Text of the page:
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The Cyclopedia of New Zealand [Otago & Southland Provincial Districts]

The Hon. Matthew Holmes

The Hon. Matthew Holmes was for thirty-five years a member of the Legislative Council, to which he was nominated in 1866, and in which he retained his seat up to the time of his death, on the 27th of September, 1901. He was born in 1817 in Strabane. County Tyrone, Ireland, where he received a good education, and was brought up to commercial life. In 1837 he set out for Australia and settled in Victoria, where he engaged in business, and exported to England some of the first wool shipped from that colony. In 1854 Mr. Holmes left Victoria for Scotland, where he purchased an estate near Edilburgh, and resided for some years. His thoughts, however, turned again to the colonies, and in 1859 he came out to New Zealand in the S. S. “Pirate.” Shortly afterwards two large ships,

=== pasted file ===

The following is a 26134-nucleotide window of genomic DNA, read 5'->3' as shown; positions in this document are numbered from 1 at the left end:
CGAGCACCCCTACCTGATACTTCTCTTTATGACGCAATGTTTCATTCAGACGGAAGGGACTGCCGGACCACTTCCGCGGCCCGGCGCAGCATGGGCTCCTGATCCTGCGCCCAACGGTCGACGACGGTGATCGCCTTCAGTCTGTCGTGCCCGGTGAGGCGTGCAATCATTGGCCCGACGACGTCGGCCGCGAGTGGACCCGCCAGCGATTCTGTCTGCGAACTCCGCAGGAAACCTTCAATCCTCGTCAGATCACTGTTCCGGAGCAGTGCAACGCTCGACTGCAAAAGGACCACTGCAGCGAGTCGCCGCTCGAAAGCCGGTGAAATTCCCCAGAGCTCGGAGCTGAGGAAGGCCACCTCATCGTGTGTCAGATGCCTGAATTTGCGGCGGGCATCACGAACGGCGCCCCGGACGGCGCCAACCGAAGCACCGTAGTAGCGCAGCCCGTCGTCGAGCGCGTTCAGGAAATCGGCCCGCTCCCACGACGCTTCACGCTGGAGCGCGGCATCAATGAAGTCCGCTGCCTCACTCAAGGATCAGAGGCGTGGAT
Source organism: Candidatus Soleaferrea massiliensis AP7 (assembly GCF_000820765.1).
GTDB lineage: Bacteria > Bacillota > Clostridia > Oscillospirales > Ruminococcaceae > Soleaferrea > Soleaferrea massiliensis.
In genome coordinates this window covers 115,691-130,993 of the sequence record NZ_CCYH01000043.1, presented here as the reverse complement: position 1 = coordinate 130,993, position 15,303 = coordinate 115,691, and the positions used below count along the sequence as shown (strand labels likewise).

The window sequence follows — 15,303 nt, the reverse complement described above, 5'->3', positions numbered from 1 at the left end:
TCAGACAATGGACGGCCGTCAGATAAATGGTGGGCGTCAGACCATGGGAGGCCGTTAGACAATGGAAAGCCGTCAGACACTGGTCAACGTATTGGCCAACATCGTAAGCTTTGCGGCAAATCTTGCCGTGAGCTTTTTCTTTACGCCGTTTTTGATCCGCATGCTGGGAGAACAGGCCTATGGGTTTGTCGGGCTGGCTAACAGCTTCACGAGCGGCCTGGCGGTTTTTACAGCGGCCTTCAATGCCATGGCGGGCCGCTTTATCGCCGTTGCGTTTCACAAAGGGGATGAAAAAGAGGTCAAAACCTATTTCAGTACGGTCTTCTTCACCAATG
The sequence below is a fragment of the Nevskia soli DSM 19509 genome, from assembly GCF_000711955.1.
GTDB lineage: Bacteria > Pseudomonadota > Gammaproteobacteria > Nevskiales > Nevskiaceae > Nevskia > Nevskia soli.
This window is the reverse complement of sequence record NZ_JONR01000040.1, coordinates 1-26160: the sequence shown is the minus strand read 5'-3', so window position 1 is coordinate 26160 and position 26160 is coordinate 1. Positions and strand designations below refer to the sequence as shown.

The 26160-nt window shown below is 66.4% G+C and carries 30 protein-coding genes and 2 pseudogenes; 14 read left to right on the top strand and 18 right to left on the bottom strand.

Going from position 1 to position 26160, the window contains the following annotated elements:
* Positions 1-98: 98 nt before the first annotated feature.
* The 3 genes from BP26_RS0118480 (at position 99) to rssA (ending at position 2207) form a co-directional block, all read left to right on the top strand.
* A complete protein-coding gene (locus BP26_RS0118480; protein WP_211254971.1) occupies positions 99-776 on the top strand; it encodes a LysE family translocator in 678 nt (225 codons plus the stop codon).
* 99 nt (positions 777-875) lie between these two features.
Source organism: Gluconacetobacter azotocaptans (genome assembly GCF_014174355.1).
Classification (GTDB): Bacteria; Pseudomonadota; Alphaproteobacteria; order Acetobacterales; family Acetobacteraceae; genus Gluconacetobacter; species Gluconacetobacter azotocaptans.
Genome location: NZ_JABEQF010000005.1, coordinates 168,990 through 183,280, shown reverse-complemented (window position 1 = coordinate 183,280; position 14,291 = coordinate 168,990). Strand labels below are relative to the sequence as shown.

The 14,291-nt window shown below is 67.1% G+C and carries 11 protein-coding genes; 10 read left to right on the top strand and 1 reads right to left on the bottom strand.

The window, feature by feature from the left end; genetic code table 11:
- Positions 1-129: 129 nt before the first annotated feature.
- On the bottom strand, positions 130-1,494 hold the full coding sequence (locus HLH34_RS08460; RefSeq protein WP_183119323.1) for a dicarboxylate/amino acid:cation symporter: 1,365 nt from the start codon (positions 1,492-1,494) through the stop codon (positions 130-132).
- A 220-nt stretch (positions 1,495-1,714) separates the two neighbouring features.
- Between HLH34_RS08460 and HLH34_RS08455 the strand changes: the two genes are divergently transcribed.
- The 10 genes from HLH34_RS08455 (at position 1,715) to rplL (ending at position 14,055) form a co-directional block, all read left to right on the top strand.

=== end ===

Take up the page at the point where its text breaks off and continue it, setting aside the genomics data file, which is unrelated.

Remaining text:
Morris, photo.The Late Hon. M. Holmes.

Morris, photo.
The Late Hon. M. Holmes.

page 78 the “Cheviot” and “Bruce,” arrived with full cargoes of station implements and stock for the New Zealand and Australian Land Company, of which Mr. Holmes was general manager for New Zealand. In 1862 he went to England as Commissioner for New Zealand to the great Exhibition of that year, and two years later he sold his estate in Scotland, and brought his wife and family out to New Zealand. He acquired very large holdings throughout the South Island, on behalf of the New Zealand and Australian Land Company and the Canterbury and Otago Association (subsequently amalgamated), and afterwards took some of these over when he severed his connection with that company. His principal properties were “Awamoa,” near Oamaru, and “Castle Rock,” in Southland. Mr. Holmes was for some time a member of the Provincial Council of Otago, and in 1871 was returned for Oreti in the re-united provinces of Otago and Southland, and held his seat for two years. He took a very keen interest in agricultural and pastoral matters, and was the first to introduce pedigree stock to improve the breed of Clydesdale horses and long-woolled sheep. Mr. Holmes was a liberal supporter of all agricultural and pastoral exhibitions, and his stock were not only known but famous in New Zealand, and even beyond it. Although never a very keen politician, Mr. Holmes regularly attended to his duties in Parliment. Mrs Holmes predeceased him by about four years, and they left a family of three sons and three daughters.